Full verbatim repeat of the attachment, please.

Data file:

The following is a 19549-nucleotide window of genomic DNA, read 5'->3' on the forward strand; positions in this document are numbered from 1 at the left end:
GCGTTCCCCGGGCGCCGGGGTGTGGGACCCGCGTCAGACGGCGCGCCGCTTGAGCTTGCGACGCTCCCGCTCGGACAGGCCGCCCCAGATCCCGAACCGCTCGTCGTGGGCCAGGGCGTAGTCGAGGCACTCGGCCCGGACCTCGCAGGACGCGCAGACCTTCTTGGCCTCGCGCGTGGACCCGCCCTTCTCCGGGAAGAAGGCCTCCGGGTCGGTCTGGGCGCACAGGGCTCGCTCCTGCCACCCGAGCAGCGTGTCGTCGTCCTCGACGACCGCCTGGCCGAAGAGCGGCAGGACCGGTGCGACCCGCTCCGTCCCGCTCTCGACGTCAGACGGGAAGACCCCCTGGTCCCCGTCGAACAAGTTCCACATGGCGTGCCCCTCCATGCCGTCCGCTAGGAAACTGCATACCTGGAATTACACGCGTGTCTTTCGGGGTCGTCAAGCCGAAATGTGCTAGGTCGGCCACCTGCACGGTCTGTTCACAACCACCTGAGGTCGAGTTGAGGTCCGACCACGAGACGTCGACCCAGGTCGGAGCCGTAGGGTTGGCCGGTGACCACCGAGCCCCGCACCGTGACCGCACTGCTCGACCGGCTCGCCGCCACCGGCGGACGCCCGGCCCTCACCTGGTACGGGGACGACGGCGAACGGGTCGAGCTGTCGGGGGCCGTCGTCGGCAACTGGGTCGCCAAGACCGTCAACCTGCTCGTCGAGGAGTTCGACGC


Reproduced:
The following is a 19549-nucleotide window of genomic DNA, read 5'->3' on the forward strand; positions in this document are numbered from 1 at the left end:
GCGTTCCCCGGGCGCCGGGGTGTGGGACCCGCGTCAGACGGCGCGCCGCTTGAGCTTGCGACGCTCCCGCTCGGACAGGCCGCCCCAGATCCCGAACCGCTCGTCGTGGGCCAGGGCGTAGTCGAGGCACTCGGCCCGGACCTCGCAGGACGCGCAGACCTTCTTGGCCTCGCGCGTGGACCCGCCCTTCTCCGGGAAGAAGGCCTCCGGGTCGGTCTGGGCGCACAGGGCTCGCTCCTGCCACCCGAGCAGCGTGTCGTCGTCCTCGACGACCGCCTGGCCGAAGAGCGGCAGGACCGGTGCGACCCGCTCCGTCCCGCTCTCGACGTCAGACGGGAAGACCCCCTGGTCCCCGTCGAACAAGTTCCACATGGCGTGCCCCTCCATGCCGTCCGCTAGGAAACTGCATACCTGGAATTACACGCGTGTCTTTCGGGGTCGTCAAGCCGAAATGTGCTAGGTCGGCCACCTGCACGGTCTGTTCACAACCACCTGAGGTCGAGTTGAGGTCCGACCACGAGACGTCGACCCAGGTCGGAGCCGTAGGGTTGGCCGGTGACCACCGAGCCCCGCACCGTGACCGCACTGCTCGACCGGCTCGCCGCCACCGGCGGACGCCCGGCCCTCACCTGGTACGGGGACGACGGCGAACGGGTCGAGCTGTCGGGGGCCGTCGTCGGCAACTGGGTCGCCAAGACCGTCAACCTGCTCGTCGAGGAGTTCGACGC